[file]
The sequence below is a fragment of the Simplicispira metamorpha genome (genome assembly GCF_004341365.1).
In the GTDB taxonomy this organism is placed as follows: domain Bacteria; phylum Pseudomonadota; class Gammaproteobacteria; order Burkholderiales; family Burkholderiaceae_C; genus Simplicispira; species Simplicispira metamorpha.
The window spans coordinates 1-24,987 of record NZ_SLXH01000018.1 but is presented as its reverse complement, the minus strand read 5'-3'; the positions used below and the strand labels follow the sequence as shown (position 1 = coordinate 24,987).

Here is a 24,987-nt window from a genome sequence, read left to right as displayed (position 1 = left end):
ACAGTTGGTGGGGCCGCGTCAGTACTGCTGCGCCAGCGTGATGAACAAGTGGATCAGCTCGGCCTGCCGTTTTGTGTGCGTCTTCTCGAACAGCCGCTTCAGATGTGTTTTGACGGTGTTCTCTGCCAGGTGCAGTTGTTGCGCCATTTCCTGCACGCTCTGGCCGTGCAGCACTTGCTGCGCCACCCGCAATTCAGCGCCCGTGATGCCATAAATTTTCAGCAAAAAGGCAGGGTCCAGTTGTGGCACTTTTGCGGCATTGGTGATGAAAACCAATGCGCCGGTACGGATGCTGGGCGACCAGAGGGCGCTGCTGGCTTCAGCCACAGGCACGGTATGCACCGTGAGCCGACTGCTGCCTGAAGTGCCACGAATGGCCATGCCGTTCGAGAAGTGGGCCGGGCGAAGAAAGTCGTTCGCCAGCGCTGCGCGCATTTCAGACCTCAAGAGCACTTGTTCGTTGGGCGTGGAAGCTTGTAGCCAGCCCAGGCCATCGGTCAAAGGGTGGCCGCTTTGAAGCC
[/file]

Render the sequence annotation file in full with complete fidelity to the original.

The sequence below is a fragment of the Simplicispira metamorpha genome (genome assembly GCF_004341365.1).
In the GTDB taxonomy this organism is placed as follows: domain Bacteria; phylum Pseudomonadota; class Gammaproteobacteria; order Burkholderiales; family Burkholderiaceae_C; genus Simplicispira; species Simplicispira metamorpha.
The window spans coordinates 1-24,987 of record NZ_SLXH01000018.1 but is presented as its reverse complement, the minus strand read 5'-3'; the positions used below and the strand labels follow the sequence as shown (position 1 = coordinate 24,987).

Here is a 24,987-nt window from a genome sequence, read left to right as displayed (position 1 = left end):
ACAGTTGGTGGGGCCGCGTCAGTACTGCTGCGCCAGCGTGATGAACAAGTGGATCAGCTCGGCCTGCCGTTTTGTGTGCGTCTTCTCGAACAGCCGCTTCAGATGTGTTTTGACGGTGTTCTCTGCCAGGTGCAGTTGTTGCGCCATTTCCTGCACGCTCTGGCCGTGCAGCACTTGCTGCGCCACCCGCAATTCAGCGCCCGTGATGCCATAAATTTTCAGCAAAAAGGCAGGGTCCAGTTGTGGCACTTTTGCGGCATTGGTGATGAAAACCAATGCGCCGGTACGGATGCTGGGCGACCAGAGGGCGCTGCTGGCTTCAGCCACAGGCACGGTATGCACCGTGAGCCGACTGCTGCCTGAAGTGCCACGAATGGCCATGCCGTTCGAGAAGTGGGCCGGGCGAAGAAAGTCGTTCGCCAGCGCTGCGCGCATTTCAGACCTCAAGAGCACTTGTTCGTTGGGCGTGGAAGCTTGTAGCCAGCCCAGGCCATCGGTCAAAGGGTGGCCGCTTTGAAGCC